I ventured to ask, “How are you doing spiritually?”

He was laying on the bed, looking up at the ceiling with his hands behind his head, reflecting on the answer to my question. And then he started to open up to me about the stress in his life as of late, sharing a list of things that have filled up, what he called, his “frustration box.” I listened quietly while holding Catalina in my arms. Most of it had to do with work and our house building. Some of it seemed valid but some of it seemed like unnecessary sources of stress.

I thought I could “help” him get back on track. So I couldn’t wait to share my insights on what he was thinking and feeling. When an opening presented itself, I jumped right in and started going on and on about the kind of perspective he should have…the correct “spiritual” perspective. I didn’t really acknowledge his feelings. I just wanted to identify what he was doing wrong and how he could fix it. It must have been really annoying to listen to me.

I have done this before and it never turned out well.

Edric does not appreciate it when I tell him what he should feel and think. First, he already knows what he should be thinking and feeling. He allows himself to be vulnerable with me because I am his closest confidant. Second, I am not supposed to teach him. That’s the Holy Spirit’s role.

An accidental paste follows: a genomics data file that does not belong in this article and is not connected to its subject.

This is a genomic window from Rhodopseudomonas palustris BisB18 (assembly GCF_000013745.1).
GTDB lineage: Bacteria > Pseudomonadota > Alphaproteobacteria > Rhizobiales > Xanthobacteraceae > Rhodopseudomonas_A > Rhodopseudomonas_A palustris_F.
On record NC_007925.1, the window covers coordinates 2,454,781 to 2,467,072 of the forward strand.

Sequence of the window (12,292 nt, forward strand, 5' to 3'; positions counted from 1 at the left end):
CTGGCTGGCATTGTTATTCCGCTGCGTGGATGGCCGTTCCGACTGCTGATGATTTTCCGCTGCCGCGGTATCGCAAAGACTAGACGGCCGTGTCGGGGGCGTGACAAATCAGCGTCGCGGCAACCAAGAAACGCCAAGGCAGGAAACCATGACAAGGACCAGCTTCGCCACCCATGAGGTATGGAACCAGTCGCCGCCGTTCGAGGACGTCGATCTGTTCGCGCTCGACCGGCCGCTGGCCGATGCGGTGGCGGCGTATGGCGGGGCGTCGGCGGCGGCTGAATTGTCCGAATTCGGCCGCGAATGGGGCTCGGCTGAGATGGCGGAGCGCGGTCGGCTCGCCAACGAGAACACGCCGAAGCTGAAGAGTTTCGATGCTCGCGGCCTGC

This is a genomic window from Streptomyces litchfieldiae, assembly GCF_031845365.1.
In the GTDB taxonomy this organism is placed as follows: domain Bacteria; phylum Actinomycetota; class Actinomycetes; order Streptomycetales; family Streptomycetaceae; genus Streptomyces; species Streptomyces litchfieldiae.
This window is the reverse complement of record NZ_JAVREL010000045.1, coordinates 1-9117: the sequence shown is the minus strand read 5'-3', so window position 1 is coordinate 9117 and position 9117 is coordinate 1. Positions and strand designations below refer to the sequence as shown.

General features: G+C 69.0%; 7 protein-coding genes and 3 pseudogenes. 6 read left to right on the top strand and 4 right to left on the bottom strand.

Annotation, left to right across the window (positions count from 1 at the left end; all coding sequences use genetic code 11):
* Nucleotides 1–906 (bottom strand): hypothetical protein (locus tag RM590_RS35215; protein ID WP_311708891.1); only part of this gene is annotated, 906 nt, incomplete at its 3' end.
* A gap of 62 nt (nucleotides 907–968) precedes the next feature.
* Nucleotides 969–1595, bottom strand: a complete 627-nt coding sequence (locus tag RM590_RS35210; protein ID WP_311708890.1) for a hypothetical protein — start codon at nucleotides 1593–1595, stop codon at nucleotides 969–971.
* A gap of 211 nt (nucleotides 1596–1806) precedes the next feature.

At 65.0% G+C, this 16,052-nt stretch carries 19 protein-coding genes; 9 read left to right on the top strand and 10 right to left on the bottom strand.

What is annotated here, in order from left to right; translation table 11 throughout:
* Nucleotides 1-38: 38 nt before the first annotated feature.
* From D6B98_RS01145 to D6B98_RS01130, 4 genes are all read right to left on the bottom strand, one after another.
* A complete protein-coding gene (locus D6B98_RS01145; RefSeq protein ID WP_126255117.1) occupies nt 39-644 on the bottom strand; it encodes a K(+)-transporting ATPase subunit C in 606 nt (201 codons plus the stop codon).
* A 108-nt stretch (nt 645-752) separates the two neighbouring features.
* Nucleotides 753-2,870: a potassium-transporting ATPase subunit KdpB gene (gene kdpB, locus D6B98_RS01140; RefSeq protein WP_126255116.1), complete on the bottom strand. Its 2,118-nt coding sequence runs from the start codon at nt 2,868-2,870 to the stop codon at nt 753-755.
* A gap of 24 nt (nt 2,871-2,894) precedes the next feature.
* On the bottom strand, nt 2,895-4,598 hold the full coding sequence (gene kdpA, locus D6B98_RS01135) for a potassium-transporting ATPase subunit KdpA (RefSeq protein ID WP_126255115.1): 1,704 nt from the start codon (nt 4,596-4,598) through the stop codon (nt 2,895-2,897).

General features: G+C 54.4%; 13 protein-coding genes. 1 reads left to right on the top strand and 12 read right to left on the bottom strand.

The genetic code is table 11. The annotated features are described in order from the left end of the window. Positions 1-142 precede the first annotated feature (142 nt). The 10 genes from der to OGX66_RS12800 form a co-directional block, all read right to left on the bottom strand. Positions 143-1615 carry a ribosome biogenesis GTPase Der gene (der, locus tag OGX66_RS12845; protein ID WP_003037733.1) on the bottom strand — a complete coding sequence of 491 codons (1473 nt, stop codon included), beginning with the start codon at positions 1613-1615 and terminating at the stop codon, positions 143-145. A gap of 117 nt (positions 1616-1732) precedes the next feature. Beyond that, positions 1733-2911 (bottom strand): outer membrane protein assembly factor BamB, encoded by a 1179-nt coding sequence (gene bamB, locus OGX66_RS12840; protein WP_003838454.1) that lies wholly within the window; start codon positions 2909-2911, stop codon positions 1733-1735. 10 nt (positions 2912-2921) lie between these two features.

What Edric prefers from me is encouragement. He wants to be able to come away from a conversation with me feeling hopeful about the future. He needs me to cheer him on when he is disappointed with himself.

At a certain point he wanted to drop the conversation and move on because he wasn’t feeling any better. My mistake was I pursued the same approach further. I tried to tell him that he wasn’t listening to good advice from me, that perhaps his pride was getting in the way. I even said, “If you are not willing to listen to me, your wife, who knows you best, then how can you really improve?” There was a voice in me telling me to keep quiet and shut it but I just kept on yackity-yacking away.

Well we both ended up irritated with each other. I was quiet for a while until Edric told me very honestly, “I need you to support me.” He explained that during this instance, he would have appreciated a hug and positive words, not a reiteration of what he was doing wrong.

He even said, “It’s supposed to feel like a safe place when I open up to you.” Instead, he felt bullet-holed by all my statements. He felt like I thought less of him and interpreted his frustrations as weakness.